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It was a super storm that made history, left several dead and a large amount of destruction, and crippled the mass transit system to its worse conditions in over 100 years.
Hurricane Sandy pounded New York City Tuesday, with around 32 people being pronounced dead by authorities during the storm’s lethal two-day attack an damages reaching over 20 billion dollars.
President Obama declared New York a disaster area as Hurricane Sandy pounded the east coast of the United States with sheets of rain and high winds, leaving several people dead and millions without power.
Mayor Bloomberg said 500 patients were evacuated from Bellevue Hospital because of storm damage and loss of power. The hospital has run on generators since the storm. About 300 patients were evacuated from another Manhattan hospital Monday after it lost generator power.
Con Ed reported 827,622 outages across the five boroughs after several power lines were taken out, with Manhattan taking the brunt of the outages with 270,000. All of Lower Manhattan was powerless after both the East and Hudson rivers flooded into the city.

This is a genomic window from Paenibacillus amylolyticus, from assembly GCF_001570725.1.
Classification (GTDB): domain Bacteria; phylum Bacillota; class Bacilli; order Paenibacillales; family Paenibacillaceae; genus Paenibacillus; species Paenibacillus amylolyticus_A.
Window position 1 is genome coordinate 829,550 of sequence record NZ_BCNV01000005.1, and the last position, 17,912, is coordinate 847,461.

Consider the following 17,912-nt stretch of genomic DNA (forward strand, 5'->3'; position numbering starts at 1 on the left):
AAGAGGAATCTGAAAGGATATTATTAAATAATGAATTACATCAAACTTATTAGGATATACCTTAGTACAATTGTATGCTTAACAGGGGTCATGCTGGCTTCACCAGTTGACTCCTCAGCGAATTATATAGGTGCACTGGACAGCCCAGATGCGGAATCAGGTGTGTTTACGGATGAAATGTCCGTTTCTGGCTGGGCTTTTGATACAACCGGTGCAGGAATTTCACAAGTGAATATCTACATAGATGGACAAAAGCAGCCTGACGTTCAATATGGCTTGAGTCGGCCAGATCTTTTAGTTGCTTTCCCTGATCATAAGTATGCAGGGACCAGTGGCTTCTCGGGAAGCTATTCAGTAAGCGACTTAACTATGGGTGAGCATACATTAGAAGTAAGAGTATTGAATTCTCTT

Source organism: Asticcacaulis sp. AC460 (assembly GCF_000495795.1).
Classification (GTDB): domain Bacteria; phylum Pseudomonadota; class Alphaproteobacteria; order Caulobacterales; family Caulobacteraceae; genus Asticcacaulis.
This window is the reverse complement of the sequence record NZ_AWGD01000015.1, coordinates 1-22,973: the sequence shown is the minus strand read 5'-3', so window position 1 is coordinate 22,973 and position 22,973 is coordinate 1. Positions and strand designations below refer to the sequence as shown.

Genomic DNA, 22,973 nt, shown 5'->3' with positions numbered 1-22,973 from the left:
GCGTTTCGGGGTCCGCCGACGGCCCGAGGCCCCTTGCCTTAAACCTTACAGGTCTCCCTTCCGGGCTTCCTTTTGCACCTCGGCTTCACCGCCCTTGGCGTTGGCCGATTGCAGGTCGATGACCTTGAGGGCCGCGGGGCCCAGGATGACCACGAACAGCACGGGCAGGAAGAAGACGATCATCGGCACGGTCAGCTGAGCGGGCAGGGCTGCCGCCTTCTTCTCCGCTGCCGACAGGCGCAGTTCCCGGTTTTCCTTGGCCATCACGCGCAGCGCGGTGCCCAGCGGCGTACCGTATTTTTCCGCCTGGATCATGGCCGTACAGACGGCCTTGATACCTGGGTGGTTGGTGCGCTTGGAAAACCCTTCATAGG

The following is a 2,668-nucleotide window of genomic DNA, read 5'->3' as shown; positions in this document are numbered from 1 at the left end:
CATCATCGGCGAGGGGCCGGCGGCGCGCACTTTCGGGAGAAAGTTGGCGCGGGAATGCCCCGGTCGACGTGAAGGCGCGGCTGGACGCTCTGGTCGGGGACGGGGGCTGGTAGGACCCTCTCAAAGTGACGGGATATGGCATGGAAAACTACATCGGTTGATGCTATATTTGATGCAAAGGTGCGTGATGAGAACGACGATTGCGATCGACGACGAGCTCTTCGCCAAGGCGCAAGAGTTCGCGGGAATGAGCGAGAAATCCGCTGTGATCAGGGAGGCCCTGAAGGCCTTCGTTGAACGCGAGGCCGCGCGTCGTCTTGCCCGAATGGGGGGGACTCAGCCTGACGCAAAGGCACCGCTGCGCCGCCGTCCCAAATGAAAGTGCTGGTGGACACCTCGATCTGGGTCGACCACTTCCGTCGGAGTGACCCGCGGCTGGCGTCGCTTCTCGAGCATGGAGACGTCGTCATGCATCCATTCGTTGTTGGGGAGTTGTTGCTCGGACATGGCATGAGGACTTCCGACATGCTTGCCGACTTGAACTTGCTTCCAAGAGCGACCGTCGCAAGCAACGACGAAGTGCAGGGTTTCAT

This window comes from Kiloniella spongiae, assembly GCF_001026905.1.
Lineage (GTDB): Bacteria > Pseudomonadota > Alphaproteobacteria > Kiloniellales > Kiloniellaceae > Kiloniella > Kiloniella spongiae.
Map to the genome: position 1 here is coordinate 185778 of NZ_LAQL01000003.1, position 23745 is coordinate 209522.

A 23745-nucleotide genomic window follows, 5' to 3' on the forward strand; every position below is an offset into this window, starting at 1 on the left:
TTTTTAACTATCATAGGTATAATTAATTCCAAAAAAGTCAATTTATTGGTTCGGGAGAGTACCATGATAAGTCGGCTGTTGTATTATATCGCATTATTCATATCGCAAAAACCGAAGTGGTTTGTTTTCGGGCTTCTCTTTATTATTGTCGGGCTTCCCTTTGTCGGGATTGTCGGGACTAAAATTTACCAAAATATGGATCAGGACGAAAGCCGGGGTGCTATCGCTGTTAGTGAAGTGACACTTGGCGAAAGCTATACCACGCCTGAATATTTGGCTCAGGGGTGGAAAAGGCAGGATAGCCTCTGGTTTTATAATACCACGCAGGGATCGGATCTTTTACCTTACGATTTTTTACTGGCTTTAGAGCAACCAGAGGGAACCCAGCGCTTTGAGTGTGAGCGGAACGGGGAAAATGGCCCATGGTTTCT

“This will be one for the record books,” said utility senior vice president John Miksad.
The stock exchange, operating on backup generators, went back to work after its first two-day weather shutdown since the blizzard of 1888. Mayor Michael Bloomberg rang the opening bell to bring the traders back to work.
“We jokingly said this morning we may be the only building south of midtown that has water, lights and food,” said Duncan Niederauer, CEO of the company that runs the exchange, in almost completely powerless lower Manhattan.
The damage was hardly limited to the city. The death toll climbed above 45 in nine states, with a staggering 8 million left without power.